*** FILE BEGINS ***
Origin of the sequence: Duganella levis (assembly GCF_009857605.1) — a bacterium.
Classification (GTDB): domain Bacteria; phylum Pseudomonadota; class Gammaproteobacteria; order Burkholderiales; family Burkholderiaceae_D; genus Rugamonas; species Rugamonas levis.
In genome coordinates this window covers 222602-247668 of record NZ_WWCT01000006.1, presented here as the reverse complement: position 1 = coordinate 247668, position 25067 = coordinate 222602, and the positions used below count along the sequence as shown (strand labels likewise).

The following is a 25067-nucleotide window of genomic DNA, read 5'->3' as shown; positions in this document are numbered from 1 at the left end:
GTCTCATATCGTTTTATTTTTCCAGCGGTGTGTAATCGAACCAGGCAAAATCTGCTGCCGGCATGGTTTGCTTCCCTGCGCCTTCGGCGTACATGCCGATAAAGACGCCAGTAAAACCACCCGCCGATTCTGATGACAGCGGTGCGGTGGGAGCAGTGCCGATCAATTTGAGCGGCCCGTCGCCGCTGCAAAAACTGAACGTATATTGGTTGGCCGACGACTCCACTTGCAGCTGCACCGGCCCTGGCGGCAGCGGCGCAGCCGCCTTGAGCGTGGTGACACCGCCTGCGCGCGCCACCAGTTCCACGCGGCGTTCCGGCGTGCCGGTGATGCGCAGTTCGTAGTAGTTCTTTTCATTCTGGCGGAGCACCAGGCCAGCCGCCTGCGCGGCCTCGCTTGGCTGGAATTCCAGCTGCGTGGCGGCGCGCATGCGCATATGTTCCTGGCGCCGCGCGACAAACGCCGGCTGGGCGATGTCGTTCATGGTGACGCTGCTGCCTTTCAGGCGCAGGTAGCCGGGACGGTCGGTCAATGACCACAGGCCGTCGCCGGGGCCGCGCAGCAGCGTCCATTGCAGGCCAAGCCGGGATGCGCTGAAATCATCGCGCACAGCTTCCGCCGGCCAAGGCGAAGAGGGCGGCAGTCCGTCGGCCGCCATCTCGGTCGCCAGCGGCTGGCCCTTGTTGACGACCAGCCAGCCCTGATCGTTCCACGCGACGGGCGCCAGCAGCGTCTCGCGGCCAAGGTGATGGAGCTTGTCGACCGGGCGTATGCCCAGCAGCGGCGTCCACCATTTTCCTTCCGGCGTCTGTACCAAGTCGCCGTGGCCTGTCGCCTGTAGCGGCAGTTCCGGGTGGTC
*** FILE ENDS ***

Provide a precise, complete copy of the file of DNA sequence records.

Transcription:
Origin of the sequence: Duganella levis (assembly GCF_009857605.1) — a bacterium.
Classification (GTDB): domain Bacteria; phylum Pseudomonadota; class Gammaproteobacteria; order Burkholderiales; family Burkholderiaceae_D; genus Rugamonas; species Rugamonas levis.
In genome coordinates this window covers 222602-247668 of record NZ_WWCT01000006.1, presented here as the reverse complement: position 1 = coordinate 247668, position 25067 = coordinate 222602, and the positions used below count along the sequence as shown (strand labels likewise).

The following is a 25067-nucleotide window of genomic DNA, read 5'->3' as shown; positions in this document are numbered from 1 at the left end:
GTCTCATATCGTTTTATTTTTCCAGCGGTGTGTAATCGAACCAGGCAAAATCTGCTGCCGGCATGGTTTGCTTCCCTGCGCCTTCGGCGTACATGCCGATAAAGACGCCAGTAAAACCACCCGCCGATTCTGATGACAGCGGTGCGGTGGGAGCAGTGCCGATCAATTTGAGCGGCCCGTCGCCGCTGCAAAAACTGAACGTATATTGGTTGGCCGACGACTCCACTTGCAGCTGCACCGGCCCTGGCGGCAGCGGCGCAGCCGCCTTGAGCGTGGTGACACCGCCTGCGCGCGCCACCAGTTCCACGCGGCGTTCCGGCGTGCCGGTGATGCGCAGTTCGTAGTAGTTCTTTTCATTCTGGCGGAGCACCAGGCCAGCCGCCTGCGCGGCCTCGCTTGGCTGGAATTCCAGCTGCGTGGCGGCGCGCATGCGCATATGTTCCTGGCGCCGCGCGACAAACGCCGGCTGGGCGATGTCGTTCATGGTGACGCTGCTGCCTTTCAGGCGCAGGTAGCCGGGACGGTCGGTCAATGACCACAGGCCGTCGCCGGGGCCGCGCAGCAGCGTCCATTGCAGGCCAAGCCGGGATGCGCTGAAATCATCGCGCACAGCTTCCGCCGGCCAAGGCGAAGAGGGCGGCAGTCCGTCGGCCGCCATCTCGGTCGCCAGCGGCTGGCCCTTGTTGACGACCAGCCAGCCCTGATCGTTCCACGCGACGGGCGCCAGCAGCGTCTCGCGGCCAAGGTGATGGAGCTTGTCGACCGGGCGTATGCCCAGCAGCGGCGTCCACCATTTTCCTTCCGGCGTCTGTACCAAGTCGCCGTGGCCTGTCGCCTGTAGCGGCAGTTCCGGGTGGTC